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XelaWho by Issue

Fiambre: A November Dish for All Tastes

By Diana Pastor

I have always considered the November dish fiambre an admirable representative of Guatemalan culture. I don’t say this because it utilizes regional or typical ingredients but rather due to the diversity and variety of colors that it displays. Up until now I have never found another food that contains so many types of meats, vegetables and condiments as Guatemalan fiambre.

Fiambre is a traditional food served on the Day of the Dead, or Día de los Difuntos (November 1st). Eating it is to dare to have a new experience. The recipe varies depending on the family, although there are some required ingredients. There are various types of fiambre, such as el tradicional (traditional), el dulce (sweet), el “divorciado“ (divorced), el blanco (white) and el rojo (red).

Fiambre tradicional – the most popular – is made with layers of different ingredients. The lowest layer is composed of various types of meats and certain types of cheese. Meats include browned chicken, turkey ham, pork ham, black or red chorizo, spicy pork sausage (longaniza), bacon, normal pork and turkey sausages, spicy salami (salchichón), browned pork loin, sardines and shrimp. One can also add various types of cheeses, but the most common are layered, dry and Kraft.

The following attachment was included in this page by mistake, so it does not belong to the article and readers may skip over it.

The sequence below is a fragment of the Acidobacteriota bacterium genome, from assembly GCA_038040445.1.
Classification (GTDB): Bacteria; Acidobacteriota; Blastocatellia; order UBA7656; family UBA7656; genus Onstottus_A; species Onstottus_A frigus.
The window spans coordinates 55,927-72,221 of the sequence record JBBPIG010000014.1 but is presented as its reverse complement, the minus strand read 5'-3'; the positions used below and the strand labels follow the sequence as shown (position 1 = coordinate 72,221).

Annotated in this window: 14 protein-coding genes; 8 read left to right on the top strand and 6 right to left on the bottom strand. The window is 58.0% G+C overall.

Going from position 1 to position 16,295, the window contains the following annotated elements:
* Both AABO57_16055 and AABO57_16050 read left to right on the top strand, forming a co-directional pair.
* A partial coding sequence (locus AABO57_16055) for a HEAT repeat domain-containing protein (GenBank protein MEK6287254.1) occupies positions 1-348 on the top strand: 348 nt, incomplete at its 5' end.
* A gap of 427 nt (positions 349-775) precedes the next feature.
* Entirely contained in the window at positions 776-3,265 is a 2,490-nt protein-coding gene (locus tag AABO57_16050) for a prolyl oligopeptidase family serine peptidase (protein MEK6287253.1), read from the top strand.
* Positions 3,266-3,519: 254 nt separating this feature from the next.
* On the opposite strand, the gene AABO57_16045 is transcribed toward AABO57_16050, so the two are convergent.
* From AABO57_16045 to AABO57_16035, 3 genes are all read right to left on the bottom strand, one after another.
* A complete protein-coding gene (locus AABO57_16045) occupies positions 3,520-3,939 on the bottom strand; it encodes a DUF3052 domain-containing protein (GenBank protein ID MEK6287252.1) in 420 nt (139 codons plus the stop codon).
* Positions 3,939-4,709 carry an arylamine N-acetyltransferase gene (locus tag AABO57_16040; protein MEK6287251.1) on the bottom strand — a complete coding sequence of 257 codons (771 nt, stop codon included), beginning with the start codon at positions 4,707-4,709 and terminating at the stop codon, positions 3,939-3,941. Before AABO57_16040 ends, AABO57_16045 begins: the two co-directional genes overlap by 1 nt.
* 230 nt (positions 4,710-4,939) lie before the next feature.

The second layer includes a number of pre-cooked vegetables: carrots, green beens, broccoli, cauliflower, Brussels sprouts, beets, peas, broad beans, olives and peas.

The third and final (upper) layer serves to decorate the dish: slices of hardboiled egg, lettuce, parsley, dry cheese, onion and radishes carved like flowers. To this one adds condiments, such as a bit of vinegar, salt and black pepper.

Depending on one’s methods, the number of layers can vary. Generally the vegetables and meats tend not to mix a great deal. For this reason, vegetarians and ‘carnivores’ can find fiambre unappealing and will search for the ingredients to their liking.

A curious fact about fiambre is that families almost always prepare it in huge quantities. They share it with their relatives, friends and neighbors. Some people make so much that it can eat it for weeks. Being a cold dish, it can be refrigerated conveniently and last a long time.

An individual portion of fiambre for purchase can cost Q.35.00 y Q.60.00. There are people who make it exclusively for sale. One of these people is Eluvia Soto, a resident of Colonia San Antonio in Xela’s Zona 7. She’s been making it for years for families and individuals and you will see her this Dia de los Difuntos doing the same as she always has together with millions of other Guatemalans.

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